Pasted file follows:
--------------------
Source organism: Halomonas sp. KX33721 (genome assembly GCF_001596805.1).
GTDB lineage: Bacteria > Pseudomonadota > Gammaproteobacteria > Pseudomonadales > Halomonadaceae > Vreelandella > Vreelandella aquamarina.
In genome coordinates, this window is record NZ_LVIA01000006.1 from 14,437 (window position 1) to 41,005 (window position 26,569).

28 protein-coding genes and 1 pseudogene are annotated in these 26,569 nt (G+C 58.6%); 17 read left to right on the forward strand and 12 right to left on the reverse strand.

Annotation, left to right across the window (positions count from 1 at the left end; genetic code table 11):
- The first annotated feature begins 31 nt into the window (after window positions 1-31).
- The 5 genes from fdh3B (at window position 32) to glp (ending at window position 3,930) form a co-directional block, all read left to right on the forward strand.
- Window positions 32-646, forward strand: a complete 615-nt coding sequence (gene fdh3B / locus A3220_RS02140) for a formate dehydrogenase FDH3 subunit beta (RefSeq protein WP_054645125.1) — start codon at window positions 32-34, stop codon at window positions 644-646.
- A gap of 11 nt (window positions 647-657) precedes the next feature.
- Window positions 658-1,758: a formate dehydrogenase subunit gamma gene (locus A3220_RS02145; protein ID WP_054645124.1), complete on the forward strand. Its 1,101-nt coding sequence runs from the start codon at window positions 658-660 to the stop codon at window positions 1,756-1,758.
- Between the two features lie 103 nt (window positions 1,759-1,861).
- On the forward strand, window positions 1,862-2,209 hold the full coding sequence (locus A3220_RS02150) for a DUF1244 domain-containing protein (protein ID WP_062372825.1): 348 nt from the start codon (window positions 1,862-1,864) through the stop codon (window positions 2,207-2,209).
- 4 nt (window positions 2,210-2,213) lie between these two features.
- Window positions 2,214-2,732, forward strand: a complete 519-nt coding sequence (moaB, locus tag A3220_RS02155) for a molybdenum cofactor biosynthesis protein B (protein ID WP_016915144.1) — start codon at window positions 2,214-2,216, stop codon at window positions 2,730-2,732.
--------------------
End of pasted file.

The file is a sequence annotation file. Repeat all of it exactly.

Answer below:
Source organism: Halomonas sp. KX33721 (genome assembly GCF_001596805.1).
GTDB lineage: Bacteria > Pseudomonadota > Gammaproteobacteria > Pseudomonadales > Halomonadaceae > Vreelandella > Vreelandella aquamarina.
In genome coordinates, this window is record NZ_LVIA01000006.1 from 14,437 (window position 1) to 41,005 (window position 26,569).

28 protein-coding genes and 1 pseudogene are annotated in these 26,569 nt (G+C 58.6%); 17 read left to right on the forward strand and 12 right to left on the reverse strand.

Annotation, left to right across the window (positions count from 1 at the left end; genetic code table 11):
- The first annotated feature begins 31 nt into the window (after window positions 1-31).
- The 5 genes from fdh3B (at window position 32) to glp (ending at window position 3,930) form a co-directional block, all read left to right on the forward strand.
- Window positions 32-646, forward strand: a complete 615-nt coding sequence (gene fdh3B / locus A3220_RS02140) for a formate dehydrogenase FDH3 subunit beta (RefSeq protein WP_054645125.1) — start codon at window positions 32-34, stop codon at window positions 644-646.
- A gap of 11 nt (window positions 647-657) precedes the next feature.
- Window positions 658-1,758: a formate dehydrogenase subunit gamma gene (locus A3220_RS02145; protein ID WP_054645124.1), complete on the forward strand. Its 1,101-nt coding sequence runs from the start codon at window positions 658-660 to the stop codon at window positions 1,756-1,758.
- Between the two features lie 103 nt (window positions 1,759-1,861).
- On the forward strand, window positions 1,862-2,209 hold the full coding sequence (locus A3220_RS02150) for a DUF1244 domain-containing protein (protein ID WP_062372825.1): 348 nt from the start codon (window positions 1,862-1,864) through the stop codon (window positions 2,207-2,209).
- 4 nt (window positions 2,210-2,213) lie between these two features.
- Window positions 2,214-2,732, forward strand: a complete 519-nt coding sequence (moaB, locus tag A3220_RS02155) for a molybdenum cofactor biosynthesis protein B (protein ID WP_016915144.1) — start codon at window positions 2,214-2,216, stop codon at window positions 2,730-2,732.